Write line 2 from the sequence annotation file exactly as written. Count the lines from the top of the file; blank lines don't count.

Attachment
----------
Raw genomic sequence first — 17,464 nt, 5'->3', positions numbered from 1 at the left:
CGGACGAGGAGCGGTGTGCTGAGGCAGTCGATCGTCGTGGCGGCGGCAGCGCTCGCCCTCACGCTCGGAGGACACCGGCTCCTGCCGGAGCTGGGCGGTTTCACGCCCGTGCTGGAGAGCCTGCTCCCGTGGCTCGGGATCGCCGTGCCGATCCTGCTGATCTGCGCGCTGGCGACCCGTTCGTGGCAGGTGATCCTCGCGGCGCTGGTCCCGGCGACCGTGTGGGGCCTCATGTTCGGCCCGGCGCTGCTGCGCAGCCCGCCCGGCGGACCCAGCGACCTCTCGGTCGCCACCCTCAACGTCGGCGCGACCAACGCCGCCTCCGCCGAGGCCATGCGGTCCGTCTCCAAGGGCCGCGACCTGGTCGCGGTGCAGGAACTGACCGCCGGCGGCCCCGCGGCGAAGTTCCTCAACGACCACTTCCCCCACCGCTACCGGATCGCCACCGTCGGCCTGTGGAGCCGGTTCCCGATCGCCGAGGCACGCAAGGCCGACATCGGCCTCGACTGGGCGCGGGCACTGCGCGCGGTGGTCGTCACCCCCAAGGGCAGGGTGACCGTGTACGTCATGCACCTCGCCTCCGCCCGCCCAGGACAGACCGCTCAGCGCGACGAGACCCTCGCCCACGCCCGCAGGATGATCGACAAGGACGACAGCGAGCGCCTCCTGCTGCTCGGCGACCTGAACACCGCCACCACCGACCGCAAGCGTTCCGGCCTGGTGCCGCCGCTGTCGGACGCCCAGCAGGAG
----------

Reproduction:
CGGACGAGGAGCGGTGTGCTGAGGCAGTCGATCGTCGTGGCGGCGGCAGCGCTCGCCCTCACGCTCGGAGGACACCGGCTCCTGCCGGAGCTGGGCGGTTTCACGCCCGTGCTGGAGAGCCTGCTCCCGTGGCTCGGGATCGCCGTGCCGATCCTGCTGATCTGCGCGCTGGCGACCCGTTCGTGGCAGGTGATCCTCGCGGCGCTGGTCCCGGCGACCGTGTGGGGCCTCATGTTCGGCCCGGCGCTGCTGCGCAGCCCGCCCGGCGGACCCAGCGACCTCTCGGTCGCCACCCTCAACGTCGGCGCGACCAACGCCGCCTCCGCCGAGGCCATGCGGTCCGTCTCCAAGGGCCGCGACCTGGTCGCGGTGCAGGAACTGACCGCCGGCGGCCCCGCGGCGAAGTTCCTCAACGACCACTTCCCCCACCGCTACCGGATCGCCACCGTCGGCCTGTGGAGCCGGTTCCCGATCGCCGAGGCACGCAAGGCCGACATCGGCCTCGACTGGGCGCGGGCACTGCGCGCGGTGGTCGTCACCCCCAAGGGCAGGGTGACCGTGTACGTCATGCACCTCGCCTCCGCCCGCCCAGGACAGACCGCTCAGCGCGACGAGACCCTCGCCCACGCCCGCAGGATGATCGACAAGGACGACAGCGAGCGCCTCCTGCTGCTCGGCGACCTGAACACCGCCACCACCGACCGCAAGCGTTCCGGCCTGGTGCCGCCGCTGTCGGACGCCCAGCAGGAG